7. Did I miss seeing base leveling feet on the BOM?
    8. Did you consider debris will collect in the gantry track and under the cogged belt and removal will be difficult since the belt is tensioned?
    9. Experience has shown galvanic corrosion occurs using steel screws in aluminum parts especially humid non regulated temperatures. Un-anodized aluminum will also develop a protective oxidized layer which might be detrimental causing increased wear on plastic wheels.
    10. AC powered routers will perform considerably better on PWM DC providing greater motor torque, maintaining consistent speeds, with lower operating temperatures, longer brush life, by avoiding AC sine wave voltage swings.
    11. As a retired E.T. I'm wondering why your using such puny power supplies? It is common practice to use a power supply that is at least 200% of your maximum wattage. Also why not run at least 24 volts or 36 or even better 48 so your steppers run cooler by drawing less amps. Here's some p/s available on Ebay right now;
    12v/58a +5v/2a $13.09 w/free ship - 24v/13a $38 w/free ship, 500w/48v $40 w/free ship, 750w/48 to 58v $60 + $18 ship - 48v/30a $37 + $17 ship - 48v/12.5a $18 + $15 ship
    BTW these are server p/s rated for continuous duty and those were on page 1 of 10 w/200 per page. That 48v/30a should put your gantry in warp drive!!!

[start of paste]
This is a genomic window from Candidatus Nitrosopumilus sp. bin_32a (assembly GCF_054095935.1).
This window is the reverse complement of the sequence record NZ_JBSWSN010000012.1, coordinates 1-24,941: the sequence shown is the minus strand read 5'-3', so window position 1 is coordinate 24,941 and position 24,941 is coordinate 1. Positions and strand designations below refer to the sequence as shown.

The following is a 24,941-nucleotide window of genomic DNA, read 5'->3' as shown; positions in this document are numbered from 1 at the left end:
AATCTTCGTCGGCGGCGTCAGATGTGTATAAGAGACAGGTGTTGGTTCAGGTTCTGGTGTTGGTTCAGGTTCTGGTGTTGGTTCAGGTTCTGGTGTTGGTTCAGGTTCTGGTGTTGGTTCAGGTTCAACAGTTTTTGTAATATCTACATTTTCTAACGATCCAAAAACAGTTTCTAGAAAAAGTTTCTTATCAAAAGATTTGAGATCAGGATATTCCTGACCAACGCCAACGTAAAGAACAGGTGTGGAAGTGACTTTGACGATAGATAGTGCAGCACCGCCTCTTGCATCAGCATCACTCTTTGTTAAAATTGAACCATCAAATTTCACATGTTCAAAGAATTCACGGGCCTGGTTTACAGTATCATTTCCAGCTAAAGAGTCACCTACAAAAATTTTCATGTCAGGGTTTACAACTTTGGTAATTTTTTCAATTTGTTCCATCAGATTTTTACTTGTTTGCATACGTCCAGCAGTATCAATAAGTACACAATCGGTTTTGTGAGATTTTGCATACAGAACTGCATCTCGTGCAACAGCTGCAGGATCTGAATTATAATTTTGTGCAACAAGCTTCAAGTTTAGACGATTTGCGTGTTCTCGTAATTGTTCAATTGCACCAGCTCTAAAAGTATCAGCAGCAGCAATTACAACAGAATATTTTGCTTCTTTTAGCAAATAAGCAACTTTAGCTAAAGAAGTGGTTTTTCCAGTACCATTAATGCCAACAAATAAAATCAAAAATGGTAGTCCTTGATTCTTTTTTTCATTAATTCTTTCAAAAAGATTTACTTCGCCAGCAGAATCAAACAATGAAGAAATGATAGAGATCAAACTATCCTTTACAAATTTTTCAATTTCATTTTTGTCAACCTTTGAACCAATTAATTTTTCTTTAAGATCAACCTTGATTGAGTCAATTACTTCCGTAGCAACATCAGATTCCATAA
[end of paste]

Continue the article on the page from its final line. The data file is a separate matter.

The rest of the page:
13. In 49 years in electronics my theory on solid state devices is they are just like us 40F is too cold and 110F is too hot.
     
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  17. Geek1945

    Geek1945 New
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  18. Duane

    Duane New
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    I think they are talking about a different sort of Tnut @Geek1945

    Are you sure you couldn't find anything positive to say about the OX?
     
  19. Tweakie

    Tweakie OpenBuilds Team
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    Hi Geek1945,

    Welcome to OpenBuilds - Your years of experience will be of great benefit to us here - please keep up the suggestions. :thumbsup:

    Tweakie.
     
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  20. Chris Laidlaw

    Chris Laidlaw Well-Known
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    Has anyone cut aluminum with their OX yet? How thick?
    I am curious what materials have been cut so far.
     
    #1010 Chris Laidlaw, Jul 7, 2014
    Last edited: Jul 8, 2014
    Andy Taylor likes this.
  21. Todd Powell

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    My 750 x 1000 OX is about 90% complete. I've agonized over the control but decided to just bite the bullet and my Geckodrive G540 is here. Hopefully another week of evening tinkering and I'll be making sawdust!

    If anyone else has used the geckodrive I'd love to see where you placed it, how you wired it etc.. Haven't started on it but not sure how to run all my wires with the gantry system. Any help is appreciated.

    Thanks
     
    #1011 Todd Powell, Jul 7, 2014
    Last edited: Jul 7, 2014
  22. Eisbar

    Eisbar New
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    I'm building a 1000 x 1500, and am still agonizing over the same - someone help me :)

    There are nice pre-made G540 "kits" with matched steppers, power supply and simplified cabling. But they're twice the price of buying everything from a supplier in China (with decent Leadshine digital drivers) and doing your own cabling. And the pre-attached DB9 or DIN connectors would prevent me from running any of the cable through the v-slot channels.